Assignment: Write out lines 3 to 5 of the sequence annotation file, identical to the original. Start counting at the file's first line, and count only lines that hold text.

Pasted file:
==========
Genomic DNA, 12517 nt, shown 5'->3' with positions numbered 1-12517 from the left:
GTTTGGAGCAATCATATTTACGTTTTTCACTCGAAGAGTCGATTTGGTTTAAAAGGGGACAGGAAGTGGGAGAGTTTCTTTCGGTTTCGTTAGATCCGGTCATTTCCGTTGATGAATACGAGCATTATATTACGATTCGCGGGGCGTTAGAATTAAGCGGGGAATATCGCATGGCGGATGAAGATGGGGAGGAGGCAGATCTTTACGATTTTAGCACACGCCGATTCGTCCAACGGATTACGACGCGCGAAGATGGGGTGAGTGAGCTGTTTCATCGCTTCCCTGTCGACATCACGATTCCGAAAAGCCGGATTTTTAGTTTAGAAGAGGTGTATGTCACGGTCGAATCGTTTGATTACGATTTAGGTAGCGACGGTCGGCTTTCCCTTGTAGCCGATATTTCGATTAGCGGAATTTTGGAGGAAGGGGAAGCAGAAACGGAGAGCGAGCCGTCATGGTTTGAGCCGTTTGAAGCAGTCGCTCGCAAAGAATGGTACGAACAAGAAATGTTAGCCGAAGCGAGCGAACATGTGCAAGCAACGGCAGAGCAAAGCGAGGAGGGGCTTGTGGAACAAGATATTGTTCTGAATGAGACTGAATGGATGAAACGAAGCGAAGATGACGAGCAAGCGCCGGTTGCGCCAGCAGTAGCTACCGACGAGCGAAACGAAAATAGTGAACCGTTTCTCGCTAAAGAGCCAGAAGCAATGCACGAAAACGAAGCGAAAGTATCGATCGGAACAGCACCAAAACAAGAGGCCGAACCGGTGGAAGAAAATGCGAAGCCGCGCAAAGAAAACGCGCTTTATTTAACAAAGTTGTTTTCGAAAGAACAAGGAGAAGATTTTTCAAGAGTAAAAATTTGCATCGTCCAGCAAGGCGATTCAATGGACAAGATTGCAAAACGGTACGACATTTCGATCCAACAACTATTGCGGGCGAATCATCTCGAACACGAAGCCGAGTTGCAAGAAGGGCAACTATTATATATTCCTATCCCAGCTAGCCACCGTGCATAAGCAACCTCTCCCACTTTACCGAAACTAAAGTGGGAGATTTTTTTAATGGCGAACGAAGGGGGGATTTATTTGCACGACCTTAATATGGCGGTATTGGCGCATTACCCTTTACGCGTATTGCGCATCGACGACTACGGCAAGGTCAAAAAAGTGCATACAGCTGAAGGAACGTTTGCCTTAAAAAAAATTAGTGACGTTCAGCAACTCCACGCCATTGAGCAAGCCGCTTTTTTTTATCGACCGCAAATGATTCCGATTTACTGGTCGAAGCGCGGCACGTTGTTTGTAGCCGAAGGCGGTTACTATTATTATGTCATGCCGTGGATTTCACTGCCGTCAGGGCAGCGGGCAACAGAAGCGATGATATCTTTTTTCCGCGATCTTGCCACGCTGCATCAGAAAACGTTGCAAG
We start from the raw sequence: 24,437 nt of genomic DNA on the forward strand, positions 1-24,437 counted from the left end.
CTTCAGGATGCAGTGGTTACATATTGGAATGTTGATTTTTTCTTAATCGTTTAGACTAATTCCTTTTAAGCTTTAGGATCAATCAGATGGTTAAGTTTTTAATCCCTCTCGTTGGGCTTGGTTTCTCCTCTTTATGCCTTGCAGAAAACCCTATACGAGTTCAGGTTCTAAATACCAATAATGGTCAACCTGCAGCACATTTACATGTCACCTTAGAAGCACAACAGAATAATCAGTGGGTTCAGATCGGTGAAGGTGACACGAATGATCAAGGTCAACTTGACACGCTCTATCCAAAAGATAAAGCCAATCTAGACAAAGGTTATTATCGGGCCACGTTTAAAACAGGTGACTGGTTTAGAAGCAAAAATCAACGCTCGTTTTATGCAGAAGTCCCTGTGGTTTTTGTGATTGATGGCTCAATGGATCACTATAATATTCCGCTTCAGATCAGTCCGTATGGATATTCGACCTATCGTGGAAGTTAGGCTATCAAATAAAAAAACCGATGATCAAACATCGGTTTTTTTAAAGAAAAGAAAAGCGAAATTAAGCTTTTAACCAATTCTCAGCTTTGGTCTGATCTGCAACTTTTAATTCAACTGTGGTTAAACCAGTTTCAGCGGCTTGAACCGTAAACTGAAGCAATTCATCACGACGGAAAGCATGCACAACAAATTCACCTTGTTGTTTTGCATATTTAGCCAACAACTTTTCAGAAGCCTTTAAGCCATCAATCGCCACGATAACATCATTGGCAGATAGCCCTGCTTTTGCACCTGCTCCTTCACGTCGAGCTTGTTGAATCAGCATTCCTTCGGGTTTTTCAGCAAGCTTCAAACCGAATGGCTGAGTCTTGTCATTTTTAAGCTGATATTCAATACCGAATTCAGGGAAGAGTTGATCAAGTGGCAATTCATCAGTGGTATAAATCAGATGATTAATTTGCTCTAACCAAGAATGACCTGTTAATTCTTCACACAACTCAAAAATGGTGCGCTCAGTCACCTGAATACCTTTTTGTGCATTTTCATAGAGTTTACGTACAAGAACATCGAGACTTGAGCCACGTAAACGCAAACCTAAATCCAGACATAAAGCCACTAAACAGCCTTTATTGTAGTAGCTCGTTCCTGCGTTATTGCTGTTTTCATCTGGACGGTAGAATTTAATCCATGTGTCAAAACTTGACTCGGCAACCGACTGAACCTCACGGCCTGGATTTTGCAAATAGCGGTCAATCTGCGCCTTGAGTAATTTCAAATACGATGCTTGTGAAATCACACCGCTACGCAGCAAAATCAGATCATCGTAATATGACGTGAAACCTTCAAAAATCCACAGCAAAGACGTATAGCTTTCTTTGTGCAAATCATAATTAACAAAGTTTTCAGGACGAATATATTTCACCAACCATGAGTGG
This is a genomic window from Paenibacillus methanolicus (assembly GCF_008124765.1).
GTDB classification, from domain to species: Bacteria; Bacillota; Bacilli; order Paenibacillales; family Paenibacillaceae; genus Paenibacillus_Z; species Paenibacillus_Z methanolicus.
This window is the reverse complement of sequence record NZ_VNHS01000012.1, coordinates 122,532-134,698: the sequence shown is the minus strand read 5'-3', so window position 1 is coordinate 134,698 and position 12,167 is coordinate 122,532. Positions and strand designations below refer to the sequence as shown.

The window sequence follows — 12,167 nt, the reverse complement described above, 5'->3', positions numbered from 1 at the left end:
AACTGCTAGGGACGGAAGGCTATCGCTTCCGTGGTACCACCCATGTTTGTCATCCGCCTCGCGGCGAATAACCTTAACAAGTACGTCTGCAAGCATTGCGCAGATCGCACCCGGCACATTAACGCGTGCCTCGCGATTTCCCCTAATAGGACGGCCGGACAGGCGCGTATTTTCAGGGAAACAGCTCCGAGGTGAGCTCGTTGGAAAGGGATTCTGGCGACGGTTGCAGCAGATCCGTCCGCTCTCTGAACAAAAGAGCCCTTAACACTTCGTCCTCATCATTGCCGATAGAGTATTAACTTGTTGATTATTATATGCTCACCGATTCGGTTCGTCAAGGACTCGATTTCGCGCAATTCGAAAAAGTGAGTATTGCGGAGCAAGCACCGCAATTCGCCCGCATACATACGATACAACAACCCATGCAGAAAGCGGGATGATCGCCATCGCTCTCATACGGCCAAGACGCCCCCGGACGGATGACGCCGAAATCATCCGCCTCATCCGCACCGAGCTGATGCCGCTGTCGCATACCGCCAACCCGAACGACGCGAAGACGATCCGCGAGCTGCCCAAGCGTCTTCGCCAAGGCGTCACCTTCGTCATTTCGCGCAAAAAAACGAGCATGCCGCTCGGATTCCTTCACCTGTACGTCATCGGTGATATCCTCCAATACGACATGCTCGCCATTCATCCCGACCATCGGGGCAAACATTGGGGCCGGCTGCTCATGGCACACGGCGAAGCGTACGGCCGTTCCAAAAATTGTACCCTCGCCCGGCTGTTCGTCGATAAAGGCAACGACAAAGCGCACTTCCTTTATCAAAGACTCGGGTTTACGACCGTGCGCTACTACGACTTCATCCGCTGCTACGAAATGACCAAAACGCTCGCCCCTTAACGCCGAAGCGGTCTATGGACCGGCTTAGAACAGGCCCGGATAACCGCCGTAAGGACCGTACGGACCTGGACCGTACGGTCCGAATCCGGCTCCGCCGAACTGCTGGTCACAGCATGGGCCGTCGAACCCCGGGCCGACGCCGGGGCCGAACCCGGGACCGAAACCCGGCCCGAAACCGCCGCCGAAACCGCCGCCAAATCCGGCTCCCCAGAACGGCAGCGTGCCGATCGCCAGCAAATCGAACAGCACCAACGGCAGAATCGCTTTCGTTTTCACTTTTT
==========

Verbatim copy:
We start from the raw sequence: 24,437 nt of genomic DNA on the forward strand, positions 1-24,437 counted from the left end.
CTTCAGGATGCAGTGGTTACATATTGGAATGTTGATTTTTTCTTAATCGTTTAGACTAATTCCTTTTAAGCTTTAGGATCAATCAGATGGTTAAGTTTTTAATCCCTCTCGTTGGGCTTGGTTTCTCCTCTTTATGCCTTGCAGAAAACCCTATACGAGTTCAGGTTCTAAATACCAATAATGGTCAACCTGCAGCACATTTACATGTCACCTTAGAAGCACAACAGAATAATCAGTGGGTTCAGATCGGTGAAGGTGACACGAATGATCAAGGTCAACTTGACACGCTCTATCCAAAAGATAAAGCCAATCTAGACAAAGGTTATTATCGGGCCACGTTTAAAACAGGTGACTGGTTTAGAAGCAAAAATCAACGCTCGTTTTATGCAGAAGTCCCTGTGGTTTTTGTGATTGATGGCTCAATGGATCACTATAATATTCCGCTTCAGATCAGTCCGTATGGATATTCGACCTATCGTGGAAGTTAGGCTATCAAATAAAAAAACCGATGATCAAACATCGGTTTTTTTAAAGAAAAGAAAAGCGAAATTAAGCTTTTAACCAATTCTCAGCTTTGGTCTGATCTGCAACTTTTAATTCAACTGTGGTTAAACCAGTTTCAGCGGCTTGAACCGTAAACTGAAGCAATTCATCACGACGGAAAGCATGCACAACAAATTCACCTTGTTGTTTTGCATATTTAGCCAACAACTTTTCAGAAGCCTTTAAGCCATCAATCGCCACGATAACATCATTGGCAGATAGCCCTGCTTTTGCACCTGCTCCTTCACGTCGAGCTTGTTGAATCAGCATTCCTTCGGGTTTTTCAGCAAGCTTCAAACCGAATGGCTGAGTCTTGTCATTTTTAAGCTGATATTCAATACCGAATTCAGGGAAGAGTTGATCAAGTGGCAATTCATCAGTGGTATAAATCAGATGATTAATTTGCTCTAACCAAGAATGACCTGTTAATTCTTCACACAACTCAAAAATGGTGCGCTCAGTCACCTGAATACCTTTTTGTGCATTTTCATAGAGTTTACGTACAAGAACATCGAGACTTGAGCCACGTAAACGCAAACCTAAATCCAGACATAAAGCCACTAAACAGCCTTTATTGTAGTAGCTCGTTCCTGCGTTATTGCTGTTTTCATCTGGACGGTAGAATTTAATCCATGTGTCAAAACTTGACTCGGCAACCGACTGAACCTCACGGCCTGGATTTTGCAAATAGCGGTCAATCTGCGCCTTGAGTAATTTCAAATACGATGCTTGTGAAATCACACCGCTACGCAGCAAAATCAGATCATCGTAATATGACGTGAAACCTTCAAAAATCCACAGCAAAGACGTATAGCTTTCTTTGTGCAAATCATAATTAACAAAGTTTTCAGGACGAATATATTTCACCAACCATGAGTGG
This is a genomic window from Paenibacillus methanolicus (assembly GCF_008124765.1).